Am I Ready for Reconciliation?


WOB Executive Director Claire Braund reflects on her readiness for reconciliation with First Nations people.


I grew up in country NSW in the 1970s. There was one Aboriginal family at our primary school of 25 children. A boy and his sister. He was a nice kid, good at sport, but struggled at school. I didn’t think that was strange – after all black people were not as smart as white people - right?

I remember the boy was excited when his cousins came to the school. Their parents were itinerant workers who picked potatoes for the local farmers. We thought the children were dirty and smelled. We felt sorry for them but didn’t want to sit next to them in class. We had no understanding of their history or their culture – in fact when I left primary school in 1981 I knew more about Australia’s involvement in WWI than our First Nations forbears.

That was pretty much my experience of Aboriginal people for the next 12 years. My nearly all-white girls boarding school – we did have a couple of Japanese exchange students - did not have a single identified Aboriginal child in the six years I attended.

University was pretty much the same, albeit with some more social justice activism. Aboriginal students may have been there, but I never noticed them or had anything to do with them. I finished university in 1991 and it was not until I entered the workforce as a rookie journalist and had the police and court round that I encountered Aboriginal people again. This time they were drinking in the mall, sitting in the dock and occupying police cells. The town in which I lived called the Aboriginal area ‘Silver City’. Sometime after I left the local independent member did a political deal to house more Aboriginal people in return for the Government building a brand-new Police Station. Irony.

I was nearly in my mid-twenties, and this was my experience of Aboriginal people.

Fast forward 27 years. I live in an affluent white suburb on the NSW Central Coast. My children go to independent schools, where there is at least a smattering of Aboriginal children, none of whom I have yet had the privilege of seeing in my home. I sit on the board of an emergency housing body where Aboriginal people are one-third of our clients yet represent less than 5% of the region’s population. I run a company with regular requests from government, NFP and some listed boards for an Aboriginal board member, despite many being poorly prepared for what it might mean to have an Aboriginal voice at the top table.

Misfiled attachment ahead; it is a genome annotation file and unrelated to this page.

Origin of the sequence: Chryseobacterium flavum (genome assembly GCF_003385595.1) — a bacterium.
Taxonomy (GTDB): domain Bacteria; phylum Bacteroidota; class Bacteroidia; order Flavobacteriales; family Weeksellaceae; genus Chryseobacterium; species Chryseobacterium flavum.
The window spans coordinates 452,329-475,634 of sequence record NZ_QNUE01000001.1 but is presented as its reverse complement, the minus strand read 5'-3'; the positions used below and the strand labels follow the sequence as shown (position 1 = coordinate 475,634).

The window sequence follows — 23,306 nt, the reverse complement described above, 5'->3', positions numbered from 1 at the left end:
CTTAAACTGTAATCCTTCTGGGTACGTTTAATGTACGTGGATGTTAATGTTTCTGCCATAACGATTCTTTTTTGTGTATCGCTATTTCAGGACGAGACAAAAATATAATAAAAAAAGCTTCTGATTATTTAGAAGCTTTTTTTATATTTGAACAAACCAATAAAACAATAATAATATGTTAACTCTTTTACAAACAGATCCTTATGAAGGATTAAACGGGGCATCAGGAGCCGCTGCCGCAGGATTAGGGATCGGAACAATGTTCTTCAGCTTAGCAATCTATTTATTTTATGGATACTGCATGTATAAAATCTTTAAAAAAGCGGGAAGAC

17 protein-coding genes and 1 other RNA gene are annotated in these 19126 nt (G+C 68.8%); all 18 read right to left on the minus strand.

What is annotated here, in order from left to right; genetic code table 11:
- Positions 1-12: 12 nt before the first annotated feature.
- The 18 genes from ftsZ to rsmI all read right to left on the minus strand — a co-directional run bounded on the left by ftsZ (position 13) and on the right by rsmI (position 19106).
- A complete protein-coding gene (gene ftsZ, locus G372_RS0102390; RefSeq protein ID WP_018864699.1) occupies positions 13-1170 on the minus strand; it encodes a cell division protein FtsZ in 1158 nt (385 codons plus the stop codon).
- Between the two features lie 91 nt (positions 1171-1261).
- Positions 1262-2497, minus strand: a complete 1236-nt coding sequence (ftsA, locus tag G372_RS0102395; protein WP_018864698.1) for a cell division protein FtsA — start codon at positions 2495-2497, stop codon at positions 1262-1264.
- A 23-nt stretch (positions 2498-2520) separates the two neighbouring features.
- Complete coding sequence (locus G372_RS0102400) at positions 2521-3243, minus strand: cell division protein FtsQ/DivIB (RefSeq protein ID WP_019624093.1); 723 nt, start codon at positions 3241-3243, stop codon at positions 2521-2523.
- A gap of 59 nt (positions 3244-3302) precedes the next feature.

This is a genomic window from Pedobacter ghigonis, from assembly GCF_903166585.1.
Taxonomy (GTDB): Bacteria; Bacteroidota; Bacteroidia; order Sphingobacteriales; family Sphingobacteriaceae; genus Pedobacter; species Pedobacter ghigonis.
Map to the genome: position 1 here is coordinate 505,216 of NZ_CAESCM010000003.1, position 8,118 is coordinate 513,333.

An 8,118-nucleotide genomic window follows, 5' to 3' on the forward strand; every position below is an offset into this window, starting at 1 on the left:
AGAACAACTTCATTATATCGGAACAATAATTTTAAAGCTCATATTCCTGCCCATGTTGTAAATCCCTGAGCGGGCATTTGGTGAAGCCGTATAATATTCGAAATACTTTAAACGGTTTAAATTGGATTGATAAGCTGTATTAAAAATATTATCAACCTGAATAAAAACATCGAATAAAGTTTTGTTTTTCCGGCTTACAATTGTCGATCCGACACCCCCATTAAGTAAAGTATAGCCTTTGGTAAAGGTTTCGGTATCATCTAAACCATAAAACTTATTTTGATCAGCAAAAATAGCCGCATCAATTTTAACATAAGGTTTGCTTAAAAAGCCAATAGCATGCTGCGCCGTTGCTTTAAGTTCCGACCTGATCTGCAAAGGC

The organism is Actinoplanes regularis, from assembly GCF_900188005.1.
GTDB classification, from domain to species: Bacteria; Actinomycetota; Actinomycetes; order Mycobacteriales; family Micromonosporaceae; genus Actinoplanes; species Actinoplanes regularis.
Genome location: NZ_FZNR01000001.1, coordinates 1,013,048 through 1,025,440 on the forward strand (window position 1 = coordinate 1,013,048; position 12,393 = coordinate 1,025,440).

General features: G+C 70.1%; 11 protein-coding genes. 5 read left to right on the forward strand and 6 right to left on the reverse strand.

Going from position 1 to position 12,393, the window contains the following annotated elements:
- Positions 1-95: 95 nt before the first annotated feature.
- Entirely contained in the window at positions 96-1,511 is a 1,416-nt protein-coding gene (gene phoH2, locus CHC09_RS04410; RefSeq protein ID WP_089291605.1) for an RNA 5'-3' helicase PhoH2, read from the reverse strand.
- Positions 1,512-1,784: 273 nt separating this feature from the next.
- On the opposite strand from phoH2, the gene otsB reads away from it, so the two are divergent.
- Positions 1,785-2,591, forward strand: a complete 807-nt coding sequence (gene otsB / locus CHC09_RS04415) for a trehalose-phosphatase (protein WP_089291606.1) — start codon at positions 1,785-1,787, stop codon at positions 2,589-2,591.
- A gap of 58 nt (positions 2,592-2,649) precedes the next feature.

Since my mid-20s my understanding of Aboriginal people has grown ever so slowly, informed by sporadic activities such as reading books (eg, Sally Morgan’s My Place), watching the movie Rabbit Proof Fence, reporting on the struggles of First Nations people in Tasmania to achieve recognition they even existed, attending workshops on mediation and negotiation with Dr Jackie Huggins AO, spending a few hours with Tracey Holmes (wife to Stan Grant), listening to a few podcasts and welcome to country ceremonies and doing the rote Acknowledgement to Country on a regular basis. For many white people I suspect its fairly typical level of engagement with First Nations people and culture. Note that I now call Aboriginal people First Nations people.

So why am I telling you this?

The other day I was speaking with Claire Beattie, member of the WOB Cultural Diversity Committee, board member at PCYC NSW and Women and Girls Emergency Centre, an executive director in the NSW Department of Education and a fiercely proud Yorta Yorta woman.

The conversation was around whether organisations are doing Reconciliation Action Plans (RAPs) as a tick box exercise or because they truly seek reconciliation. In other words, have organisations audited if they are ready for a RAP before they embark on what can be a very painful, trauma impacted process – for white and black people.As always, Claire raised more challenges and asked more questions than she gave answers, framed in the context of her role in developing the RAP for the NSW Department of Education with then Secretary, Mark Scott.

Over the weekend I was reflecting on this and previous conversations with Claire. Conversations which challenge me to confront my inherently unthinking and racist past when it comes to our First Nations people. Conversations which challenge me to tell and own my truth on my journey to reconciliation.

My truth is that in my 52 years I have not known or really had anything to do with First Nations people. They have lived on the periphery of my life, been talked about as a problem ‘to be solved’ and pitied for their poverty and circumstances. Every now and again a First Nations person has come into my life and impacted me, but I do not have close friends who are First Nations people, have not sought them out to hear their stories, not tried to understand their culture or even engage in the conversation about their identity.

I consider it a positive that I am becoming more conscious of my lack of understanding and awareness of our First Nations people; of my shame at my former words and actions; and of my need to sit and wrestle with all this in the context of a time when we need both unity and diversity to bring us to national maturity.

Does this mean I am ready for reconciliation?

Possibly not, but it does mean that I am very open to the prospect of reconciliation and both the sadness and joy this will bring.

Women on Boards and The Voice referendum

Women on Boards will not take an organisational position on the referendum on the Voice to Parliament. We encourage considered and informed discussion that is respectful to all people via our WOB Community platform and on other media as appropriate.

Latest newsRSS